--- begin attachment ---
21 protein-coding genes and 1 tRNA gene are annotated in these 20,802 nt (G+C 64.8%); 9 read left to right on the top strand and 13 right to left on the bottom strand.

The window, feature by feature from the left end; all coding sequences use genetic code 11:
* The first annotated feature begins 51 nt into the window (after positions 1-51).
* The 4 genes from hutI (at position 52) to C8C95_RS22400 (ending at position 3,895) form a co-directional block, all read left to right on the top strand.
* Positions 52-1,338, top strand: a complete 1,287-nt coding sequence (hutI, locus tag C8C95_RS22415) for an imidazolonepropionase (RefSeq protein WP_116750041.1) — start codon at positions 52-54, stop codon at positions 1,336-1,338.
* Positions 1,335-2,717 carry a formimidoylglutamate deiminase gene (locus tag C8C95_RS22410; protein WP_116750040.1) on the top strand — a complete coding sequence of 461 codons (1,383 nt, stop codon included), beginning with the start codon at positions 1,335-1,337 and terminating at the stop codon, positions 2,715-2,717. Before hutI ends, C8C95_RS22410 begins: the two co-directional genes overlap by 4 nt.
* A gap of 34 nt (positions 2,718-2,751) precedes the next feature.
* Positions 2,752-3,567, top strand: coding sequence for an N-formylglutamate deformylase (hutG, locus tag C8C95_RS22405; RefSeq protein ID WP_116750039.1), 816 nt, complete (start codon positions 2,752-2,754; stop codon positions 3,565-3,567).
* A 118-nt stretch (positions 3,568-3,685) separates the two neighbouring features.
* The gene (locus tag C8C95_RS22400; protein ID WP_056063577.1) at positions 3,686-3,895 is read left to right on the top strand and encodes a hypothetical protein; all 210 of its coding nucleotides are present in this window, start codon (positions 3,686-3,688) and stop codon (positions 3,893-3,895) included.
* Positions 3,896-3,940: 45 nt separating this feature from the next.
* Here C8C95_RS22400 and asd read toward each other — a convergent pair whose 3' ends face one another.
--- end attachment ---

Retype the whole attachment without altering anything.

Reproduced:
21 protein-coding genes and 1 tRNA gene are annotated in these 20,802 nt (G+C 64.8%); 9 read left to right on the top strand and 13 right to left on the bottom strand.

The window, feature by feature from the left end; all coding sequences use genetic code 11:
* The first annotated feature begins 51 nt into the window (after positions 1-51).
* The 4 genes from hutI (at position 52) to C8C95_RS22400 (ending at position 3,895) form a co-directional block, all read left to right on the top strand.
* Positions 52-1,338, top strand: a complete 1,287-nt coding sequence (hutI, locus tag C8C95_RS22415) for an imidazolonepropionase (RefSeq protein WP_116750041.1) — start codon at positions 52-54, stop codon at positions 1,336-1,338.
* Positions 1,335-2,717 carry a formimidoylglutamate deiminase gene (locus tag C8C95_RS22410; protein WP_116750040.1) on the top strand — a complete coding sequence of 461 codons (1,383 nt, stop codon included), beginning with the start codon at positions 1,335-1,337 and terminating at the stop codon, positions 2,715-2,717. Before hutI ends, C8C95_RS22410 begins: the two co-directional genes overlap by 4 nt.
* A gap of 34 nt (positions 2,718-2,751) precedes the next feature.
* Positions 2,752-3,567, top strand: coding sequence for an N-formylglutamate deformylase (hutG, locus tag C8C95_RS22405; RefSeq protein ID WP_116750039.1), 816 nt, complete (start codon positions 2,752-2,754; stop codon positions 3,565-3,567).
* A 118-nt stretch (positions 3,568-3,685) separates the two neighbouring features.
* The gene (locus tag C8C95_RS22400; protein ID WP_056063577.1) at positions 3,686-3,895 is read left to right on the top strand and encodes a hypothetical protein; all 210 of its coding nucleotides are present in this window, start codon (positions 3,686-3,688) and stop codon (positions 3,893-3,895) included.
* Positions 3,896-3,940: 45 nt separating this feature from the next.
* Here C8C95_RS22400 and asd read toward each other — a convergent pair whose 3' ends face one another.